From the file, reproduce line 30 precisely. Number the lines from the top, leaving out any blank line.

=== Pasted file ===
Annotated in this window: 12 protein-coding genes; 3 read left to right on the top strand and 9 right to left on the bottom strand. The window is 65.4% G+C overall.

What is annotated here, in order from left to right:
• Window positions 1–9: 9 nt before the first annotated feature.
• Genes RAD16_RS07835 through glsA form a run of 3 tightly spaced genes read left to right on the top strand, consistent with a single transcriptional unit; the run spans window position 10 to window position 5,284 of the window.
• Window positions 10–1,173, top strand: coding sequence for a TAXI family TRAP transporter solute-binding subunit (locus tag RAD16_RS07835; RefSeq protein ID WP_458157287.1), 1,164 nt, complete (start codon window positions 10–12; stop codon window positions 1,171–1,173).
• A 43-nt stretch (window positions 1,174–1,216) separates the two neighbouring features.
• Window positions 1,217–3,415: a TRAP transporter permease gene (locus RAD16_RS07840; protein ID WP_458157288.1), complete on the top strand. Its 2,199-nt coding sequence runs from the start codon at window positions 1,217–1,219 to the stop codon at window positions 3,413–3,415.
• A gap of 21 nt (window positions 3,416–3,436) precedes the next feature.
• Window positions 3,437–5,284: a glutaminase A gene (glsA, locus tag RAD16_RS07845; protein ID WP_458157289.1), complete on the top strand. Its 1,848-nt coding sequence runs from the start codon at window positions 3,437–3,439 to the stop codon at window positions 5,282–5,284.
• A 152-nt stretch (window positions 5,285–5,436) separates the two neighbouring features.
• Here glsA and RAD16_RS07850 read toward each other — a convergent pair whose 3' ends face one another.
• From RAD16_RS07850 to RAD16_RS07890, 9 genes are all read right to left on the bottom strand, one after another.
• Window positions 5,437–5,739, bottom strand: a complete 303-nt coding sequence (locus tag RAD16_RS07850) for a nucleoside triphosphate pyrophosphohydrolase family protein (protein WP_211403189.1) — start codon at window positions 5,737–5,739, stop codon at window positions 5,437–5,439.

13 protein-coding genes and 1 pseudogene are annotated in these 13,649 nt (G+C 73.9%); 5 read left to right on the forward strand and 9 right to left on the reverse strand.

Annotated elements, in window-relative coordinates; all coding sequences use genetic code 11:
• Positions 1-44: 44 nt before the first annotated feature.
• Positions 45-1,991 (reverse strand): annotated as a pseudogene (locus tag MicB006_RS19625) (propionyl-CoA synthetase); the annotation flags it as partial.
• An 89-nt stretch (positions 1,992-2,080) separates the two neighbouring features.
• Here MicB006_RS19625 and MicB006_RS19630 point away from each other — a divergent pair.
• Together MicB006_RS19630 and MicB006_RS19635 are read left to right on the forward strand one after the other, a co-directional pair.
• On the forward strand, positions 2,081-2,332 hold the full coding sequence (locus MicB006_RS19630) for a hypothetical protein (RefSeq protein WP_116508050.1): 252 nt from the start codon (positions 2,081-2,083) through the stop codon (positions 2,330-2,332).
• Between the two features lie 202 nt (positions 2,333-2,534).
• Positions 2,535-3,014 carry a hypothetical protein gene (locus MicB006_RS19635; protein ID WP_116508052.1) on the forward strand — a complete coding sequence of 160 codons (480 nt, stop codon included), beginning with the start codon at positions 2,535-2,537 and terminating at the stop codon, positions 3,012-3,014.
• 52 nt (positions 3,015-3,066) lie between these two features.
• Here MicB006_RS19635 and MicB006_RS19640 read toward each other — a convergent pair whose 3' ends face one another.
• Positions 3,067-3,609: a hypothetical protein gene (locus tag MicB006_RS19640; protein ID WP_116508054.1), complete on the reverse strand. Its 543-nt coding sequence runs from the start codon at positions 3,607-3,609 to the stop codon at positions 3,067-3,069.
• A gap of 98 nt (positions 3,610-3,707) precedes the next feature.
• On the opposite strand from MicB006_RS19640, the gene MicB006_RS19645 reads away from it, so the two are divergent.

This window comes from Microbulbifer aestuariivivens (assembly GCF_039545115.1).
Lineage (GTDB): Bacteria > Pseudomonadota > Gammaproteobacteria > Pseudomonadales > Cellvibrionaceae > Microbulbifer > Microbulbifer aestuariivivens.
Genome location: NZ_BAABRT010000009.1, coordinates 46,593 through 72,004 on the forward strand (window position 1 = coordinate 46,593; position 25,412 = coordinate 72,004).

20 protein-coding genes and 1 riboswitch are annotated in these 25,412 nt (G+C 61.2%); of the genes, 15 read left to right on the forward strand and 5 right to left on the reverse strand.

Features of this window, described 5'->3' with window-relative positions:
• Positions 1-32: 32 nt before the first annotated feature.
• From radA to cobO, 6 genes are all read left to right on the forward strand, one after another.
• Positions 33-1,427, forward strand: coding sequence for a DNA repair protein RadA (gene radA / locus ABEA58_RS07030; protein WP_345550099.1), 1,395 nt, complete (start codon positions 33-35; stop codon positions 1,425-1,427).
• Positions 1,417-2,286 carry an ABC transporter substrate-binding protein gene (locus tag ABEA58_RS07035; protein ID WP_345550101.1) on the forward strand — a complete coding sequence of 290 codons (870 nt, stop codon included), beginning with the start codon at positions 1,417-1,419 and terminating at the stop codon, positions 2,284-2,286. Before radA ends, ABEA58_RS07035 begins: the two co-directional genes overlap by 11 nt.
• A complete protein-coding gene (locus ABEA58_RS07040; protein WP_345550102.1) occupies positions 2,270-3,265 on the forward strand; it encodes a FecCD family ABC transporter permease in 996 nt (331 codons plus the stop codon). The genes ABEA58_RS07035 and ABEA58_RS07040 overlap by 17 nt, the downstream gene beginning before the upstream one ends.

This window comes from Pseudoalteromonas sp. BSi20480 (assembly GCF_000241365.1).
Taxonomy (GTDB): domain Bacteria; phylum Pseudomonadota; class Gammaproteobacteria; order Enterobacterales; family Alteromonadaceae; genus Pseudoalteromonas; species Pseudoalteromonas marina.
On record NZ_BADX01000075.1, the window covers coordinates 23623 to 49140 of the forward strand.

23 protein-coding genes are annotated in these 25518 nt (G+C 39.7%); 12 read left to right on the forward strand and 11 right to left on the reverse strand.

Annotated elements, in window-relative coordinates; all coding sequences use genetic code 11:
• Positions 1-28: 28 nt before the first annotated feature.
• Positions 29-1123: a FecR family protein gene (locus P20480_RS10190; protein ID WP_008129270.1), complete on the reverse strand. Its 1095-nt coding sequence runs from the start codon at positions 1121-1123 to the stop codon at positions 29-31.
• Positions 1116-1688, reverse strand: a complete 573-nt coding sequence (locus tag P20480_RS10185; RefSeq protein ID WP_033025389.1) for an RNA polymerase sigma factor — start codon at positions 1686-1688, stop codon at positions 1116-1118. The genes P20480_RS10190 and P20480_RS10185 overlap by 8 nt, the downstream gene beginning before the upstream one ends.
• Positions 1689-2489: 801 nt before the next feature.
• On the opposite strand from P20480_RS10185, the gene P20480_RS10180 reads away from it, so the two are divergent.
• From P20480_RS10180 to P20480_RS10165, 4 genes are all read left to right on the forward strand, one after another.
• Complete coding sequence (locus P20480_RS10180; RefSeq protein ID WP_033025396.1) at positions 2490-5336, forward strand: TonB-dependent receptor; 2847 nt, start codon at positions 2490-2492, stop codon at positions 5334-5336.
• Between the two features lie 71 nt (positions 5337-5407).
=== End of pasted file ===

Lineage (GTDB): Bacteria > Pseudomonadota > Gammaproteobacteria > Pseudomonadales > Cellvibrionaceae > Microbulbifer > Microbulbifer aestuariivivens.